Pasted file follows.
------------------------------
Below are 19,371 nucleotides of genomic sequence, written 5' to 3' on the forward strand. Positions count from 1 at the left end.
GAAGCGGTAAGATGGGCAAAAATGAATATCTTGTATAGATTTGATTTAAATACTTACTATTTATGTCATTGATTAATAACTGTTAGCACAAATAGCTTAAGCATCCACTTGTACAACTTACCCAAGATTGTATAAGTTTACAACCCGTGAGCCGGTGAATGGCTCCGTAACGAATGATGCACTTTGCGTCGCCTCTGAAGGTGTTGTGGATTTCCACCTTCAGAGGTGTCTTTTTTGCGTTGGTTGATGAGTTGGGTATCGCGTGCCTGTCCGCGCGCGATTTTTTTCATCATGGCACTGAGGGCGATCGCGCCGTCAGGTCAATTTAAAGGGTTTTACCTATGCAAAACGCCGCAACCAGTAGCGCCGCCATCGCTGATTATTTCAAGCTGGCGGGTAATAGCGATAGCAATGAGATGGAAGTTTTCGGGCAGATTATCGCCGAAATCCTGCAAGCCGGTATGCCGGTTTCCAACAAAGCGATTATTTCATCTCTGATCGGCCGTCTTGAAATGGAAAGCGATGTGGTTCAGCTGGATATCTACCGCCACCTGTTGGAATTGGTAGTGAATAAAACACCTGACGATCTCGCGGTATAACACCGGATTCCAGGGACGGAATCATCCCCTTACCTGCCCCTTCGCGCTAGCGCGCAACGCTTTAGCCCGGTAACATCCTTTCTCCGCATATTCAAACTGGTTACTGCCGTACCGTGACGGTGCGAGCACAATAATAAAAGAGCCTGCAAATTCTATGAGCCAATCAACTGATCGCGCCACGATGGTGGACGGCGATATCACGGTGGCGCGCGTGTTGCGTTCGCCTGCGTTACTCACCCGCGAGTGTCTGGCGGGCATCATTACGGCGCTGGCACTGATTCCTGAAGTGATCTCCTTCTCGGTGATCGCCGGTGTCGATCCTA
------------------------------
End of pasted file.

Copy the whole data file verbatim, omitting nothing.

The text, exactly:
Below are 19,371 nucleotides of genomic sequence, written 5' to 3' on the forward strand. Positions count from 1 at the left end.
GAAGCGGTAAGATGGGCAAAAATGAATATCTTGTATAGATTTGATTTAAATACTTACTATTTATGTCATTGATTAATAACTGTTAGCACAAATAGCTTAAGCATCCACTTGTACAACTTACCCAAGATTGTATAAGTTTACAACCCGTGAGCCGGTGAATGGCTCCGTAACGAATGATGCACTTTGCGTCGCCTCTGAAGGTGTTGTGGATTTCCACCTTCAGAGGTGTCTTTTTTGCGTTGGTTGATGAGTTGGGTATCGCGTGCCTGTCCGCGCGCGATTTTTTTCATCATGGCACTGAGGGCGATCGCGCCGTCAGGTCAATTTAAAGGGTTTTACCTATGCAAAACGCCGCAACCAGTAGCGCCGCCATCGCTGATTATTTCAAGCTGGCGGGTAATAGCGATAGCAATGAGATGGAAGTTTTCGGGCAGATTATCGCCGAAATCCTGCAAGCCGGTATGCCGGTTTCCAACAAAGCGATTATTTCATCTCTGATCGGCCGTCTTGAAATGGAAAGCGATGTGGTTCAGCTGGATATCTACCGCCACCTGTTGGAATTGGTAGTGAATAAAACACCTGACGATCTCGCGGTATAACACCGGATTCCAGGGACGGAATCATCCCCTTACCTGCCCCTTCGCGCTAGCGCGCAACGCTTTAGCCCGGTAACATCCTTTCTCCGCATATTCAAACTGGTTACTGCCGTACCGTGACGGTGCGAGCACAATAATAAAAGAGCCTGCAAATTCTATGAGCCAATCAACTGATCGCGCCACGATGGTGGACGGCGATATCACGGTGGCGCGCGTGTTGCGTTCGCCTGCGTTACTCACCCGCGAGTGTCTGGCGGGCATCATTACGGCGCTGGCACTGATTCCTGAAGTGATCTCCTTCTCGGTGATCGCCGGTGTCGATCCTA